A Poem by Geo. Staley

Geo. Staley is retired from teaching at Portland Community College. He inadvertently takes selfies—which sometimes work out well—and is always thankful when a poem finds a home. 

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A Poem by Cori Davis

AFTER THE ALARM

 
 
Breakfast time and I’m wearing your robe,
The one you forgot on the bathroom door.
It stinks of you, cigarettes and spray deodorant, but hey
It’s fuzzy and warm, so thanks.
Coffee and toast and overcooked eggs
Rubbery and strange yellow, last resort when the cereal is gone.
The first bite is like activated charcoal.
All I can taste is smoke.
 
A burned-down home smells like a campfire,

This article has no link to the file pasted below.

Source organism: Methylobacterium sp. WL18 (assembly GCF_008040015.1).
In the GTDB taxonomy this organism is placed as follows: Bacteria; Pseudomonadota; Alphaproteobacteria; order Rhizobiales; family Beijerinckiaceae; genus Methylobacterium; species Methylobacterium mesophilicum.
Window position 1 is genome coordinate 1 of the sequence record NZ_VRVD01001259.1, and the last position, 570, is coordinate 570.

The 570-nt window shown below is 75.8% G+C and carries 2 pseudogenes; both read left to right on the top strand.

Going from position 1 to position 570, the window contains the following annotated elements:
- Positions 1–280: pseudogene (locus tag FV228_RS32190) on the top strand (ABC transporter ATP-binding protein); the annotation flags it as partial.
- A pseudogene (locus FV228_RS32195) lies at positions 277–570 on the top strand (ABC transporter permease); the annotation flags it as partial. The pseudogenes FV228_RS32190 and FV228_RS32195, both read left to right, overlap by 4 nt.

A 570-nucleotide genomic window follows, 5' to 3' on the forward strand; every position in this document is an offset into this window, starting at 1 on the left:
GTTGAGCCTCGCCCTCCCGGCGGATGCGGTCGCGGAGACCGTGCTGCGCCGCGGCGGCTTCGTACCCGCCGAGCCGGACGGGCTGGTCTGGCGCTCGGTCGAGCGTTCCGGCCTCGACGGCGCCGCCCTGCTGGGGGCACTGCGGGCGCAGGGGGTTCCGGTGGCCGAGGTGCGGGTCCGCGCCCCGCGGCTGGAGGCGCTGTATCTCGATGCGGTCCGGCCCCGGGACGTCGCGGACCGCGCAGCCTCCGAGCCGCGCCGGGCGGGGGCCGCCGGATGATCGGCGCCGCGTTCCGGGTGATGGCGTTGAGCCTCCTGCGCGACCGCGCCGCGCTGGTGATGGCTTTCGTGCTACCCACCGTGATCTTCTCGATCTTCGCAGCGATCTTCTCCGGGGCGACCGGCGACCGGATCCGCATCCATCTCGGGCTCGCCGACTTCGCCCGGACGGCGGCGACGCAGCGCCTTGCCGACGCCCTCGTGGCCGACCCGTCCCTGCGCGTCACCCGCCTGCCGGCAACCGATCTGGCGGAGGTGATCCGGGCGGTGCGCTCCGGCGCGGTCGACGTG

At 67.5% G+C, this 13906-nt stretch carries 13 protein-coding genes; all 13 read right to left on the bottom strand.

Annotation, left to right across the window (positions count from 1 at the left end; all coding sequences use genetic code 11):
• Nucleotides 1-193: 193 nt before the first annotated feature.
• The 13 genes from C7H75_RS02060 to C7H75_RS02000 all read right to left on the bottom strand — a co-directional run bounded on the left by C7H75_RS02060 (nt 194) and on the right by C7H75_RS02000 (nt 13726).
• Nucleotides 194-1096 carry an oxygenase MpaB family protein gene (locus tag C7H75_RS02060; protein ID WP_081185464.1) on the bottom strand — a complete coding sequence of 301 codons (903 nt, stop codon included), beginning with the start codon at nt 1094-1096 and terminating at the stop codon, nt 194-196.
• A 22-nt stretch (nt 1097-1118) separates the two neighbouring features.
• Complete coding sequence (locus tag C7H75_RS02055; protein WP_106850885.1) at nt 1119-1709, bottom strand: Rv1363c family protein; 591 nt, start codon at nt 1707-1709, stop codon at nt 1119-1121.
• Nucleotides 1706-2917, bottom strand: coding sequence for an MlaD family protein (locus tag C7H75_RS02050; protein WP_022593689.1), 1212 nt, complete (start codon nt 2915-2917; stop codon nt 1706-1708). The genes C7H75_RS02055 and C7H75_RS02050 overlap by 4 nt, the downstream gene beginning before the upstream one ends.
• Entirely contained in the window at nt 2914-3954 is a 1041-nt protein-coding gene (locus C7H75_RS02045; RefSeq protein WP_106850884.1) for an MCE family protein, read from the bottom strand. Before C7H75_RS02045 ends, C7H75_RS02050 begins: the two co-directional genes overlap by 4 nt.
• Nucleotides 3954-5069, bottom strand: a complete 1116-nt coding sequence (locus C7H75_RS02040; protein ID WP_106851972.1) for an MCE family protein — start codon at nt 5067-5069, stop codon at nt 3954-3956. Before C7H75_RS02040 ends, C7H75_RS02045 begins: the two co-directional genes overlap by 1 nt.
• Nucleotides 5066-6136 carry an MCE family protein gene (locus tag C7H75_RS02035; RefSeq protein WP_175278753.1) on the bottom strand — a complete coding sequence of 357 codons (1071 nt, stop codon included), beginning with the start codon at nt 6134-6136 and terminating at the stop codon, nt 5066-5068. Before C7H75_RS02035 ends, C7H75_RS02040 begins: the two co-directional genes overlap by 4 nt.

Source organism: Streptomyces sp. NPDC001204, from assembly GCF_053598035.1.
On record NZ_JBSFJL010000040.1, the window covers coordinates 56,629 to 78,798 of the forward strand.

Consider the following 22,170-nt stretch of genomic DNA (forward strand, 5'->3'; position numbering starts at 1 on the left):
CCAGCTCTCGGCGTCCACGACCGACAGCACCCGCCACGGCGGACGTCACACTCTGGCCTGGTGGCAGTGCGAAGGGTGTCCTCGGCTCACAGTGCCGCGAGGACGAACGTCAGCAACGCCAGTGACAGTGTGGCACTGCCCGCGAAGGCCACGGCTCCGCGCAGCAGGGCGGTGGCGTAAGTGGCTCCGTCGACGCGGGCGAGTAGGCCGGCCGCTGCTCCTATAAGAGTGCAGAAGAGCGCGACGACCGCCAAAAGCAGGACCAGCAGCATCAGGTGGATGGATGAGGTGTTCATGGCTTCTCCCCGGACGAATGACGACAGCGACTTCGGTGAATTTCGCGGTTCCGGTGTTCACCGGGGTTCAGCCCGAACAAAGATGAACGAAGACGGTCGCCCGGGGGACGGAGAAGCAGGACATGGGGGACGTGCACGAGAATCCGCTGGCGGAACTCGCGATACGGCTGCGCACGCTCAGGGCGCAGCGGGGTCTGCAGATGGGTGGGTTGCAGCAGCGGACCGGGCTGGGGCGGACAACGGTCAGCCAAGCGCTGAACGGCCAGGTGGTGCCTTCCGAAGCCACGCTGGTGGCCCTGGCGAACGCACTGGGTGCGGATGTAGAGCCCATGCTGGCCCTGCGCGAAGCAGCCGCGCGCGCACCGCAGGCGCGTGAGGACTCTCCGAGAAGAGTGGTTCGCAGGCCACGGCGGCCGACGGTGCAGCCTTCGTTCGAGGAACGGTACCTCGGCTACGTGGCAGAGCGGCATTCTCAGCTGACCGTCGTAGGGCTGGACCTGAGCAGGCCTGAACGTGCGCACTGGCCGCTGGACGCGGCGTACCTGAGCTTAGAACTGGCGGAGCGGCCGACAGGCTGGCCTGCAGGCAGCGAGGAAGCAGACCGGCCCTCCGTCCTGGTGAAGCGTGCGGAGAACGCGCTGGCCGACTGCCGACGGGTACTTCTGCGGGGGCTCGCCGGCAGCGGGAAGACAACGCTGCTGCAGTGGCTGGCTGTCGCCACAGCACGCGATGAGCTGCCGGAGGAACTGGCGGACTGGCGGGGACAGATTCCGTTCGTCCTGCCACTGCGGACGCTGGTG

Gets in your hair, makes you think of marshmallows.
Stay too long and it gets in your mouth,
Gritty ashes and the sour taste of ruined things,
And trying not to look at the victim
Sitting in their bathrobe or Red Cross blanket,
Clutching a cardboard coffee cup,
Wishing to unhappen the last few hours.
What the fire doesn’t get, the water does.
Walk through the burnt places,
Listen to your feet squelch.Ceiling tiles and children’s clothes
And the carbonized husks of hardback books
Like marshmallows, pull off the burnt cover and see the white insides.
You look for the treasures,
Driver’s license, car keys, photo albums
Anything not ruined,
Anything that will let that victim start again.
 
Smoke in my mouth today reminds me of you,
The way you soaked into my clothes, my hair, my skin.
The way my eyes burn, the way I choked on you.
I can’t taste a thing and it’s your fault.
You were the faulty wiring inside me,